Handbook on Transport and Urban Transformation in China
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Handbook on Transport and Urban Transformation in China

Edited by Chia-Lin Chen, Haixiao Pan, Qing Shen and James J. Wang

Since 1978, when China embarked on a new period of economic reforms and introduced open door policies, it has experienced a great urban transformation. The role of transport has proved indispensable in this unprecedented rapid urbanisation and economic growth. As the first research-focused book dedicated to this important topic, the Handbook on Transport and Urban Transformation in China offers new insight into the various opportunities and challenges brought by fast-paced motorization and urban development, and explores them in broad spatial-economic, environmental, social, and institutional dimensions.
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Chapter 18: Urban transport inequality in transition China: exploring the social inequality of commuting

Pengjun Zhao

Abstract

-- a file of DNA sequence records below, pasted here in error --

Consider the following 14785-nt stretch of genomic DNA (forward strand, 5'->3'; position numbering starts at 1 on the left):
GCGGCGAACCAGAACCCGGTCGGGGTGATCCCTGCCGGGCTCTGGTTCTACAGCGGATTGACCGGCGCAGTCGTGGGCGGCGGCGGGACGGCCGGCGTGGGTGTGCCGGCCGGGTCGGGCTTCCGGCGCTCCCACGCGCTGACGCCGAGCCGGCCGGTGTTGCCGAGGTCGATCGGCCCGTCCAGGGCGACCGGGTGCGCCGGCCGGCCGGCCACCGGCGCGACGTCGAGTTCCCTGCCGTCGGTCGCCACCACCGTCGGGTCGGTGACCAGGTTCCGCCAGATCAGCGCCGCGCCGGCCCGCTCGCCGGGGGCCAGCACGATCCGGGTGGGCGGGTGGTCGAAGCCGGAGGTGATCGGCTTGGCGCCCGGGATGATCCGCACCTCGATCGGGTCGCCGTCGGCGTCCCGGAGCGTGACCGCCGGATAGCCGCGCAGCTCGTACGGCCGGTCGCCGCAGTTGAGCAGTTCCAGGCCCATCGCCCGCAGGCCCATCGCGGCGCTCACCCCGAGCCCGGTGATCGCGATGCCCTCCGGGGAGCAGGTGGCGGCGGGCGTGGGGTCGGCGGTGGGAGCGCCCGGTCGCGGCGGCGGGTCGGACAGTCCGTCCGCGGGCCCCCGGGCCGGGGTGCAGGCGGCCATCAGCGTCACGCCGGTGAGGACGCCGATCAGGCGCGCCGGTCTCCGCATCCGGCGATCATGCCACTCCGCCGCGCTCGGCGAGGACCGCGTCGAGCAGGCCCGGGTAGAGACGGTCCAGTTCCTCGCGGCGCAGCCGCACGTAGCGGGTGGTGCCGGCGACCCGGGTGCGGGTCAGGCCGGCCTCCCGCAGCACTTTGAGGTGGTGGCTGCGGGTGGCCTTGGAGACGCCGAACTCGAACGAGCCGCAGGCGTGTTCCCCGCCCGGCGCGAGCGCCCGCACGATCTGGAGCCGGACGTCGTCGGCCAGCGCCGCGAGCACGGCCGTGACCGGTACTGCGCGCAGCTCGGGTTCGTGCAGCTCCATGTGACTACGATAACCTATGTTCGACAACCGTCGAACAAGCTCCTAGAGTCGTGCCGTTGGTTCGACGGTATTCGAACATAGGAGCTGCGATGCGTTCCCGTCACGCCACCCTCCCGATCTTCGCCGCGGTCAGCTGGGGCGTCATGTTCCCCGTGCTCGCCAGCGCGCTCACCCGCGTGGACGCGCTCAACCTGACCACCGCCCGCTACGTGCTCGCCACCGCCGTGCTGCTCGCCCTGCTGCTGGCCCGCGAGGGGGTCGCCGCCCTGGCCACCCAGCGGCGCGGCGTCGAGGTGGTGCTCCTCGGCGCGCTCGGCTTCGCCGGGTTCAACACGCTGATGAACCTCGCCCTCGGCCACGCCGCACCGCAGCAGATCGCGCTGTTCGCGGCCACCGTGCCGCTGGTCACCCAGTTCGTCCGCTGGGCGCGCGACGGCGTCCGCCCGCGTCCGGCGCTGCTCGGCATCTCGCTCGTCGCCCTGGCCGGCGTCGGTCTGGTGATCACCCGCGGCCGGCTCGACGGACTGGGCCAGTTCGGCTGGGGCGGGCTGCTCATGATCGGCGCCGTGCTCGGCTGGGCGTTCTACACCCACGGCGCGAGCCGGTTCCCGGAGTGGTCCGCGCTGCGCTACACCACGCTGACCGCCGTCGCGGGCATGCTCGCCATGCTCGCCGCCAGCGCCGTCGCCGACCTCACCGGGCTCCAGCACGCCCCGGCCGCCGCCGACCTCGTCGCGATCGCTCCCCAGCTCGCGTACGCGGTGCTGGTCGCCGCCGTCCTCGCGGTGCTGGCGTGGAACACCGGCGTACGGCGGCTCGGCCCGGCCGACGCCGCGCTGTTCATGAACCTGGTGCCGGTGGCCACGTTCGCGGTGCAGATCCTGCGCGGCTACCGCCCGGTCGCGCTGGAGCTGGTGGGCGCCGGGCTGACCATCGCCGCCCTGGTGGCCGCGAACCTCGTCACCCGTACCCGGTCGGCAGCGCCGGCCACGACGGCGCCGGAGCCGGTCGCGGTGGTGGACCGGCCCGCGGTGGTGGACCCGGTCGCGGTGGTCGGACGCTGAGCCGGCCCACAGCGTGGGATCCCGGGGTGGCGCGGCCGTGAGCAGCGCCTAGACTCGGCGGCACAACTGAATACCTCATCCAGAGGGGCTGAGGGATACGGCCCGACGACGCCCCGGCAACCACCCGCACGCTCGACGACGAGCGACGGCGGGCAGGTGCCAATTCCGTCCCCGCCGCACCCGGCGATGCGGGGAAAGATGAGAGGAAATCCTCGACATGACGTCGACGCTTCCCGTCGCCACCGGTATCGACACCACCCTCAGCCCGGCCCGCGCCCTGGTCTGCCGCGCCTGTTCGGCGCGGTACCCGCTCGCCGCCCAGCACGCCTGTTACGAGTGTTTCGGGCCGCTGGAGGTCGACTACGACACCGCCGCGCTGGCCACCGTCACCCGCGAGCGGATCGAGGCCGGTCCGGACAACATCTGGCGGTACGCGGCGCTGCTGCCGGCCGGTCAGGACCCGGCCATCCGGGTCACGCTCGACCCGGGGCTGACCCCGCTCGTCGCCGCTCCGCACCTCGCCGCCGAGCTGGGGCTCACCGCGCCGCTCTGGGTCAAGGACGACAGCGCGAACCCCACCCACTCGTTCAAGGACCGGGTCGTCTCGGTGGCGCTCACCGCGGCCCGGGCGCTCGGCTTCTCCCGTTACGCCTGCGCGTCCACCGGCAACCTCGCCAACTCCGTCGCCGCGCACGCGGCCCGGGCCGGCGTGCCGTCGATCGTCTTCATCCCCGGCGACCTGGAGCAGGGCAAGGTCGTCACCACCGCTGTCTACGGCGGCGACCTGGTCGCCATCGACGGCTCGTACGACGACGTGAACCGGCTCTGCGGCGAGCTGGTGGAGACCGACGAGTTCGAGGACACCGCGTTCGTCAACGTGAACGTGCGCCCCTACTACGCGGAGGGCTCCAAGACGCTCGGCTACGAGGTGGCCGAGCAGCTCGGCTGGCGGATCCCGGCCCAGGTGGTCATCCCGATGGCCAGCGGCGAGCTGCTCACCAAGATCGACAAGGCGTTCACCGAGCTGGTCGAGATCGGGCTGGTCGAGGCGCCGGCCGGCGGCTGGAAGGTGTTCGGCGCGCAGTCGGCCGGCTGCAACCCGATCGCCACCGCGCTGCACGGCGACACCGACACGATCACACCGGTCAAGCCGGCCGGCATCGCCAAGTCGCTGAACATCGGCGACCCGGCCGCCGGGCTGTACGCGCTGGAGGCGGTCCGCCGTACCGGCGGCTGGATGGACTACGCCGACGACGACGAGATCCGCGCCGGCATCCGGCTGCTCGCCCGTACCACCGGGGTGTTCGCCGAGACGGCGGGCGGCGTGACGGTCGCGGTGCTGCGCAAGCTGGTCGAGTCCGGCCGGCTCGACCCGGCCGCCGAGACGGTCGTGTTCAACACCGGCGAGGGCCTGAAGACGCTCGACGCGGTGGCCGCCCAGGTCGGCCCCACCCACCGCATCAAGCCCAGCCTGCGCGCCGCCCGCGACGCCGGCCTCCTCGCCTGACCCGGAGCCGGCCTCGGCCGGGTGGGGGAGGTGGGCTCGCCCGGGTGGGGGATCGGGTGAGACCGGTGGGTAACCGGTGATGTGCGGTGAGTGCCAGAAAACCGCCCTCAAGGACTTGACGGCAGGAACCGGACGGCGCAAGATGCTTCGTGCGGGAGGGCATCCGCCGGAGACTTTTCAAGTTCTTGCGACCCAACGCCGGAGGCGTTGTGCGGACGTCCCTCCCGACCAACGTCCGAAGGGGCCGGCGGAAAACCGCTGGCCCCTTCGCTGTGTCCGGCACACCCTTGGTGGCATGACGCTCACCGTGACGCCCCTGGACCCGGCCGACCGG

The past decades have witnessed obvious changes in transport in China’s cities in the context of urban transformation. One of the most serious changes to policy making is the increasing urban transport inequality. This study aims to explore the facts and factors about the social inequality in commuting by looking at Beijing as a case study. The results of analysis show that low-income people have longer commuting times than middle- and high-income workers. Car travellers have much less commuting times than metro or bus travellers. Personal and household characteristics are primary factors influencing workers’ commuting times, and less commuting time is related to higher household income. The jobs–housing balance and mixed land use could reduce low-income workers’ commuting times significantly. Institutional constraints created by the hukou system, social housing and the Danwei system tend to increase low-income workers’ commuting times and worsen social inequity in transport inequity. Since these institutions are not easily changed in a short period, social inequity in transport may increase in China’s cities in the next few years. Policies designed to reduce transport inequity are hardly efficient unless these institutional constraints are solved.

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